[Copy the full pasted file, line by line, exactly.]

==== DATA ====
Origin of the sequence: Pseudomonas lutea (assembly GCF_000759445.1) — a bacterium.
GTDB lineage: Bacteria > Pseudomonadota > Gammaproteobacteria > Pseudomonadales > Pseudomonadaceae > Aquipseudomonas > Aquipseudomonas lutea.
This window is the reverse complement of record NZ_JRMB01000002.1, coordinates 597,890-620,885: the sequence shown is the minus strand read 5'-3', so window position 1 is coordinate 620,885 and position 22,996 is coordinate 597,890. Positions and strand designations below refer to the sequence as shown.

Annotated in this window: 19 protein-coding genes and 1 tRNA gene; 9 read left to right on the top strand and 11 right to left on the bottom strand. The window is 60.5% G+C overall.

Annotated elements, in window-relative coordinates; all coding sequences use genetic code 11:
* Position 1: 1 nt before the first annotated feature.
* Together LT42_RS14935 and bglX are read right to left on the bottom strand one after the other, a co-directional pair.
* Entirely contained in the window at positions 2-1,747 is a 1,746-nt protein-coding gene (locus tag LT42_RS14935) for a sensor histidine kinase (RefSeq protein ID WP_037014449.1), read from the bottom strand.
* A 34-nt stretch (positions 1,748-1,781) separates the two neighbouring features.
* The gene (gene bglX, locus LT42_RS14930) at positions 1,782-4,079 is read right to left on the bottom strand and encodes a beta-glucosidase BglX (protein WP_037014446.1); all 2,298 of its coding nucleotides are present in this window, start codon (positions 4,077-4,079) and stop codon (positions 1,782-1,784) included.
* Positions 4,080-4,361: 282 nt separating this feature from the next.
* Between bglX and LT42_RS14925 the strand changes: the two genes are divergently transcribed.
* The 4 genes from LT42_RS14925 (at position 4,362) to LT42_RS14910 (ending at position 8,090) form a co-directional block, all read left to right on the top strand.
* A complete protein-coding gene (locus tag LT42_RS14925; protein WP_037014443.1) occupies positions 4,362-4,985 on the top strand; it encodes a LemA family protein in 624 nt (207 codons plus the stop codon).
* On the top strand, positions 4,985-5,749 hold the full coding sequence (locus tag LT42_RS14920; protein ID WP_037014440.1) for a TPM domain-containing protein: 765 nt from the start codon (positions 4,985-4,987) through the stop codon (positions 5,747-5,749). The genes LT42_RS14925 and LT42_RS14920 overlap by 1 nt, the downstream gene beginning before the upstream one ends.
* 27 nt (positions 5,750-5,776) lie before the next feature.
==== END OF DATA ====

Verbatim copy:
Origin of the sequence: Pseudomonas lutea (assembly GCF_000759445.1) — a bacterium.
GTDB lineage: Bacteria > Pseudomonadota > Gammaproteobacteria > Pseudomonadales > Pseudomonadaceae > Aquipseudomonas > Aquipseudomonas lutea.
This window is the reverse complement of record NZ_JRMB01000002.1, coordinates 597,890-620,885: the sequence shown is the minus strand read 5'-3', so window position 1 is coordinate 620,885 and position 22,996 is coordinate 597,890. Positions and strand designations below refer to the sequence as shown.

Annotated in this window: 19 protein-coding genes and 1 tRNA gene; 9 read left to right on the top strand and 11 right to left on the bottom strand. The window is 60.5% G+C overall.

Annotated elements, in window-relative coordinates; all coding sequences use genetic code 11:
* Position 1: 1 nt before the first annotated feature.
* Together LT42_RS14935 and bglX are read right to left on the bottom strand one after the other, a co-directional pair.
* Entirely contained in the window at positions 2-1,747 is a 1,746-nt protein-coding gene (locus tag LT42_RS14935) for a sensor histidine kinase (RefSeq protein ID WP_037014449.1), read from the bottom strand.
* A 34-nt stretch (positions 1,748-1,781) separates the two neighbouring features.
* The gene (gene bglX, locus LT42_RS14930) at positions 1,782-4,079 is read right to left on the bottom strand and encodes a beta-glucosidase BglX (protein WP_037014446.1); all 2,298 of its coding nucleotides are present in this window, start codon (positions 4,077-4,079) and stop codon (positions 1,782-1,784) included.
* Positions 4,080-4,361: 282 nt separating this feature from the next.
* Between bglX and LT42_RS14925 the strand changes: the two genes are divergently transcribed.
* The 4 genes from LT42_RS14925 (at position 4,362) to LT42_RS14910 (ending at position 8,090) form a co-directional block, all read left to right on the top strand.
* A complete protein-coding gene (locus tag LT42_RS14925; protein WP_037014443.1) occupies positions 4,362-4,985 on the top strand; it encodes a LemA family protein in 624 nt (207 codons plus the stop codon).
* On the top strand, positions 4,985-5,749 hold the full coding sequence (locus tag LT42_RS14920; protein ID WP_037014440.1) for a TPM domain-containing protein: 765 nt from the start codon (positions 4,985-4,987) through the stop codon (positions 5,747-5,749). The genes LT42_RS14925 and LT42_RS14920 overlap by 1 nt, the downstream gene beginning before the upstream one ends.
* 27 nt (positions 5,750-5,776) lie before the next feature.